The paragraphs on getting married affecting ssd does NOT answer the question directly or CLEARLY. I suggest calling social security or going into your local ss office, bring all of your questions on a notebook. Hope you find your answers, I’m looking for the same.

  4. Kymberly B.

    I was wondering what happens to the Social Security Benefit money of someone who is incarcerated. My ex-husband owes me over $50,000 in back Child Support and is now in prison for life, but before his prison sentence he was steadily employed, meaning he has earned Social Security benefits. So where do his earned benefits go, who are the benefits paid to and why can’t he receive benefits in prison?

    • Landers

      Is he disabled or past retirement age? If so he will not get payments while incarcerated but his dependents can unless his impairment is related to the felony for which he is incarcerated

    • Antoinette P.

      If he is a felon, which most likely he is.. Social Security will stop. As for the child support.. If you have a court action against him for it.. it will change. The amount that the state collects will me very little. After a while they will issue an order to Vacate the order. Those payments by then will only be done by what he earns. Which may be nothing at all. It could be as low as $1.88 a month for a child. For all your work in getting child support started.. It will stop. I don’t know if he can send you any money.

  5. tony

    I am on Social Security disability for anxiety disorder. If I marry someone with a minor child, then will I receive an additional 50% increase in disability benefits for the child.

  6. Randell B.

    What is the Couple Rate compare to the Single Rate ?

    • AKA

      The single rate is 1 (one), the couple rate is 2 (two).

  7. Guadalupe H.

    My husband gives me an allowance of 600 month but it use to be 1500 month. We have been married 10 yrs. He’s 86 and I’m 55. Could I draw on his AS benefits now since I took a loss in pay since I married him…im a home spousal provider ( as he states on tax return s my ocupation – and he amended my earnings and credits [ I didn’t have knowledge of]). What does this mean to my credits for my future with SS

    • Kenny O.

      Hello Guadalupe. Thank you for your question. If you have not worked or do not have enough Social Security credits to qualify for your own Social Security benefits, you may be able to receive spouse’s benefits.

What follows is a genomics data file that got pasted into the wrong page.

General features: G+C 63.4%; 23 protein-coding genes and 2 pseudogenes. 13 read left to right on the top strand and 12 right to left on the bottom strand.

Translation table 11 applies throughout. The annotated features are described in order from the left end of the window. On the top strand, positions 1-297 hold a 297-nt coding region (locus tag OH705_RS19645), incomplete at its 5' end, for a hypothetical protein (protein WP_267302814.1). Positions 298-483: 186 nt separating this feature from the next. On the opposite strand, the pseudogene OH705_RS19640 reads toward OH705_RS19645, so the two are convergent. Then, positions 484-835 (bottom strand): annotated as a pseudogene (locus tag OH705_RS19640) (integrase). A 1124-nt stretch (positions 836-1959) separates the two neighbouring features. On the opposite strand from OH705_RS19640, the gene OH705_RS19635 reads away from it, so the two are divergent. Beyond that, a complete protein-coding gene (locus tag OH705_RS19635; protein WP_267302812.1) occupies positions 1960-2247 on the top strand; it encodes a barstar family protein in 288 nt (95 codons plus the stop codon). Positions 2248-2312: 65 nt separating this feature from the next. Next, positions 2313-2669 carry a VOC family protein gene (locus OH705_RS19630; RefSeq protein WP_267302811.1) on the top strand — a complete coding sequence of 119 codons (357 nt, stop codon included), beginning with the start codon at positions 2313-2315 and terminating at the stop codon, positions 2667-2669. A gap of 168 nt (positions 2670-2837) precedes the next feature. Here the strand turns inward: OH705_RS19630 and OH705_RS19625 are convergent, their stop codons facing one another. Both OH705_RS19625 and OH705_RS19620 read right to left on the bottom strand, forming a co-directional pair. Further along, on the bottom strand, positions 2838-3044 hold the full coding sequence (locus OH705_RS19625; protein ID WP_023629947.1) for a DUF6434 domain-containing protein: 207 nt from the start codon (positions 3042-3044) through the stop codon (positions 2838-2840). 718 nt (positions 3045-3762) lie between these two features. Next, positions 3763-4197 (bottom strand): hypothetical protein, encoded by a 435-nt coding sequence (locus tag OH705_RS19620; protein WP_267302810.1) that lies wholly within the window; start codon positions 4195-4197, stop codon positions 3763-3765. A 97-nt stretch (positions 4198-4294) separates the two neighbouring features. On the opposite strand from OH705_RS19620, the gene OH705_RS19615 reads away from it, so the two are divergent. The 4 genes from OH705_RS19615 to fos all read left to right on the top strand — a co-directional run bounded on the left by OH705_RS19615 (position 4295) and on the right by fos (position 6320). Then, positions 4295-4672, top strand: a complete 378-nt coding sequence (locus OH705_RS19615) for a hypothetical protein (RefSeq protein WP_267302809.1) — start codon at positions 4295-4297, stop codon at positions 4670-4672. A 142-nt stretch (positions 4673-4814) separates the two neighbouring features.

To qualify for spouse’s benefits, you must be:
      At least 62 years of age; or
      Any age and caring for a child entitled to receive benefits on your spouse’s record who is younger than age 16 or disabled.
      Your full spouse’s benefit could be up to one-half the amount your spouse is entitled to receive at their full retirement age. If you choose to begin receiving spouse’s benefits before you reach full retirement age, your benefit amount will be permanently reduced. See Retirement Planner: Plan For Your Retirement for more information.
      We encourage you to contact us at 1-800-772-1213 (TTY 1-800-325-0778) for questions relating specifically to your work credits. It will be helpful to have information such as Forms W-2, pay stubs, etc. Hope this helps.

      • carol s.


        If you never worked, were underemployed, or have trust account income, you will receive a Spousal Retirement Benefit. If you worked, earned the same or greater than your husband, were an educator, law enforcement, or other health a safety professional you will be punished and denied a Spousal Retirement Benefit if you are a victim (81% are WOMEN) of the Gov Pension Offset. The SSA Gov Pension Offset is anti income equality.

  8. Barbara A.

    Thanks for the information I am an accountant and will post this message in my office.

  9. Elve

    If you divorce and neither remarried are you entitled to benefits after age 60

    • Kenny O.

      Hello Elve. Thank you for your question. Generally, you may be eligible to receive benefits on your ex-spouse’s record at age 62, if:
      • You were married to your ex-spouse for at least 10 years;
      • You are unmarried;
      • Your ex-spouse is entitled to Social Security retirement or disability benefits and,
      • The benefit you are entitled to receive based on your own work is less than the benefit you would receive based on your ex-spouse’s work.
      See our Retirement Planner: If You Are Divorced for more information. We hope this helps.

      • carol s.

        Hello Elve,

        If you are a victim of the Gov Pension Offset (GPO) you may not receive any Spousal Retirement from your husbands account. 81% of those denied a Spousal Retirement because of GPO are WOMEN.

  10. Alfred P.

    I’m 74, my first wife died 3 years ago. I remarried last year. My present wife is not a citizen yet but does have a green card. Is she entitled to any benefits now? How about after I die, will she receive benefits based on my SS income?